• It seems like the speaker is getting a little skeeved-out by the frogs. Heaney describes them as "gross-bellied" and talks about their "loose necks." 
    • The "loose necks" that "pulsed like sails" is a simile that describes how the frogs make their croaking sound, by puffing out their throats. 
    • The frogs are cocked, as in pulled back ready for firing (like a gun). This is a somewhat violent way to describe the way the frogs are leaping from place to place. The speaker isn't exactly giddy with excitement like he was when he would scoop up the frogspawn. He's more appalled watching the bullfrogs.

    Lines 29–30

    The slap and plop were obscene threats. Some sat
    Poised like mud grenades, their blunt heads farting.

    • Again, he's totally grossed out, even offended. The speaker perceives the sounds of their hopping around as "obscene threats."
    • They're readied like "mud grenades" and the sound of their croaking and slapping around sounds like farting. Bad times.
    • The speaker has gone from mildly grossed out, to offended, and now it seems like he's even a little afraid. The "grenades" are the third example of violent, threatening language used to describe these frogs, along with "invaded" and "cocked."

    Line 31

    I sickened, turned and ran. The great slime kings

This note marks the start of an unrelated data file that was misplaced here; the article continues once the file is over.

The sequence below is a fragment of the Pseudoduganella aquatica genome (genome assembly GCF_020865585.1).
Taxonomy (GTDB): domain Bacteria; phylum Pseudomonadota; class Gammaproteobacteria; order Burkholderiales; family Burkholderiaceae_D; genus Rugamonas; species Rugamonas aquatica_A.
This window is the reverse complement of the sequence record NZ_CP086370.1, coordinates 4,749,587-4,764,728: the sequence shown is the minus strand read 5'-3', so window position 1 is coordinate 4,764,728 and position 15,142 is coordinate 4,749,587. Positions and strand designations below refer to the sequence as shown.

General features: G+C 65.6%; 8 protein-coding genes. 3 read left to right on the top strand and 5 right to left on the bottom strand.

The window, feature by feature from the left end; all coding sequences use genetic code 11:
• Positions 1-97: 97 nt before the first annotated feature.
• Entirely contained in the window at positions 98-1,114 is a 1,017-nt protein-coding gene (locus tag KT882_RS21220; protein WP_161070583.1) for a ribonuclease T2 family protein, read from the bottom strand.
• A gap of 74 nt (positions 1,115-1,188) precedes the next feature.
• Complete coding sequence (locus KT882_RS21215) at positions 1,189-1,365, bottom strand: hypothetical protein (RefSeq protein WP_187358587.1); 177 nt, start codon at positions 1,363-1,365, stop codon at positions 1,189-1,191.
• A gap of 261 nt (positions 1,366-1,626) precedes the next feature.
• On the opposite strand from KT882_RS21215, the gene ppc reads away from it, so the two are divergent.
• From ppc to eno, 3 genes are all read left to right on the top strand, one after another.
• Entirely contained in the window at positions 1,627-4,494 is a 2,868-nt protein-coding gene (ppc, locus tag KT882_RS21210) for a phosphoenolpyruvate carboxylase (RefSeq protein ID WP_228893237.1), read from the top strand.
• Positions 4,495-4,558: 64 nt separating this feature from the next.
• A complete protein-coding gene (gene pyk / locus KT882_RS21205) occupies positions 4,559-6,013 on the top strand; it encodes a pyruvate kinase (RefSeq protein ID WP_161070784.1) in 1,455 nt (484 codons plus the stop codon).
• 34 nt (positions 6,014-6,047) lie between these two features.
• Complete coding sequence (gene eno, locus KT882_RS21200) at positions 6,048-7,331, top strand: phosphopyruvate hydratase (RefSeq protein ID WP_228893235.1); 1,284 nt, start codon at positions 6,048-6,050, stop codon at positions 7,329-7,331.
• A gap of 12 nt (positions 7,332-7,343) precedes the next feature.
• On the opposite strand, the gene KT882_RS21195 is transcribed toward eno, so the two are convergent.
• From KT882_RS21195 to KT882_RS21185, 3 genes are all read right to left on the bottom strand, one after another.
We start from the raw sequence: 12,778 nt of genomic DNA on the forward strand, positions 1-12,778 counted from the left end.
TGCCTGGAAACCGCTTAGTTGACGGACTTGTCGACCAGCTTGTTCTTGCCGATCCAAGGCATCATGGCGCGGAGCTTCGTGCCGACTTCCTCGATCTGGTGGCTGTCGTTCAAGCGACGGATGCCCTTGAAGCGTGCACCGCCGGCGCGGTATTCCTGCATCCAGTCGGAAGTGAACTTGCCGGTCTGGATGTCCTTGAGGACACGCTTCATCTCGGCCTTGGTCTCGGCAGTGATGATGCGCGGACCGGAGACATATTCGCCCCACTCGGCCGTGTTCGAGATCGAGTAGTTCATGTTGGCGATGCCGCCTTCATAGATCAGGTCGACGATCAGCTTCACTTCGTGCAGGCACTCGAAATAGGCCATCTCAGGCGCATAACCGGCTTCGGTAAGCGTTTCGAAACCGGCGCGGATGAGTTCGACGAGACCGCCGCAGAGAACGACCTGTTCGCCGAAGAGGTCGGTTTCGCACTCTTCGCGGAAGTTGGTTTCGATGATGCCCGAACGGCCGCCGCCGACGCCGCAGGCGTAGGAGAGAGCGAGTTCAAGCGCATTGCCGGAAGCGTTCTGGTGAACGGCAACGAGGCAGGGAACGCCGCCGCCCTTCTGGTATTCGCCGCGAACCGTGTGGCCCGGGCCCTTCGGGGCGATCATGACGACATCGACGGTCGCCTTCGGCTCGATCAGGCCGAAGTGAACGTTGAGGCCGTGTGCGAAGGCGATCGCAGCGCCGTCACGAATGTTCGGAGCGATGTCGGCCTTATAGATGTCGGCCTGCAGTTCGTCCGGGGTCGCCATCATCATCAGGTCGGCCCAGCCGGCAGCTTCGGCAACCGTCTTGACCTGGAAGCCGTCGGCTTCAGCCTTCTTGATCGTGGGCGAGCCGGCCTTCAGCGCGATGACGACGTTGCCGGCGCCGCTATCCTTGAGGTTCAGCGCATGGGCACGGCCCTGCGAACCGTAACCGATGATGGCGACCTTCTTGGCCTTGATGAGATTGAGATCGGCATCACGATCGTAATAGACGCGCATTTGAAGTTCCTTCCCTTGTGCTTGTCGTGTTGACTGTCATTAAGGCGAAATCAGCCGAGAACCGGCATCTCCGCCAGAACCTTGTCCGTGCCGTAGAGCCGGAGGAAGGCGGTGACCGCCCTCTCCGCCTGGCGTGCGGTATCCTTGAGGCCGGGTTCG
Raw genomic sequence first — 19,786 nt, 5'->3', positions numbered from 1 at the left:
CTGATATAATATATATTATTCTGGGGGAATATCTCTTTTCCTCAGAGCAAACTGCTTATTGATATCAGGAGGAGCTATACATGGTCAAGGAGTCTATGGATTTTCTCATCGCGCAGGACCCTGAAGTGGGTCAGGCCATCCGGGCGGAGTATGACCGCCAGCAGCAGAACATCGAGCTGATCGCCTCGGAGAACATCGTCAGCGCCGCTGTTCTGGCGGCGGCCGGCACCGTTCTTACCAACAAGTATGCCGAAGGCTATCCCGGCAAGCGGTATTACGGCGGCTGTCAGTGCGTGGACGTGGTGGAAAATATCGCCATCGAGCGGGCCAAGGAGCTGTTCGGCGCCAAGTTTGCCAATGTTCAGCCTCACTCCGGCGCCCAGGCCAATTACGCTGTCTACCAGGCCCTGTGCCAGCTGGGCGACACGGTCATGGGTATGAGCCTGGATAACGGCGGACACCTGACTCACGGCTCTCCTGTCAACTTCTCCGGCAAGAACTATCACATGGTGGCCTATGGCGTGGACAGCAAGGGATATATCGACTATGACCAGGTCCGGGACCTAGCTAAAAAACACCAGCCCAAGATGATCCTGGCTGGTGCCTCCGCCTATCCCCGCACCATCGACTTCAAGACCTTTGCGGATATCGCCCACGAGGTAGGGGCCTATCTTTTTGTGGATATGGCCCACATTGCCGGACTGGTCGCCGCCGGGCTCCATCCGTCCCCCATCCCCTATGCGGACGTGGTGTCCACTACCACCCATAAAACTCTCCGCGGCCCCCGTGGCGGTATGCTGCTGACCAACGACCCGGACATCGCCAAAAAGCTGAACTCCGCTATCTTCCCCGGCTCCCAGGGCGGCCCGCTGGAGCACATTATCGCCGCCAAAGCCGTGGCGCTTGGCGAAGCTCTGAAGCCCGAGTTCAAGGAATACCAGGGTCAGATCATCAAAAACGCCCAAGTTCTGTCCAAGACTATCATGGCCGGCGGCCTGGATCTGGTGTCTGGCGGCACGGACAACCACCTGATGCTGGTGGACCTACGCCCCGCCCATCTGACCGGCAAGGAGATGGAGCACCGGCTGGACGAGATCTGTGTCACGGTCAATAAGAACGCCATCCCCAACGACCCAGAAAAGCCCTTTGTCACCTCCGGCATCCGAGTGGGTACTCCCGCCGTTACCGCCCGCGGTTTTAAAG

• The speaker is so grossed out and afraid of the scene that he has to flee from it. 
    • The "great slime kings" refer to the frogs. They're slimy because they live among the grime of the flax dam, and they're born from slippery frogspawn. The speaker thinks of them as metaphorical kings because they seem to dominate the landscape of the flax dam with their load croaks and slaps, and also because there are so many of them.

    Lines 32–33

    Were gathered there for vengeance and I knew
    That if I dipped my hand the spawn would clutch it.

    • The frogs are not, of course, gathered at the dam for vengeance (violent revenge). At least, we're pretty sure they're not.
    • They're there because that's their natural habitat. But the young speaker, so intimidated by what he saw, thinks the frogs are out to get him. 
    • Why him? Well, he admits to having scooped up his fair share of frogspawn in his day. He thinks all the big bullfrogs are gathered there to pay him back for robbing their young. 
    • It's a funny way to end the poem. We know the frogs aren't going to "get" the speaker. He's probably being a little dramatic.
    • But he was certainly shaken by seeing those big, nasty bullfrogs gathered there, and will probably never look at frogspawn the same way again. (Neither will we.)
    • The transition from how the speaker sees the frogspawn to how he sees the result of frogspawn (the actual frogs) is a complete one-eighty. He's totally into the gooey frogspawn, and sees it as harmless, even fun. But when he sees the live and croaking bullfrogs, he's sickened and afraid. For the speaker, the joy of frogspawn has been forever spoiled by this traumatic experience.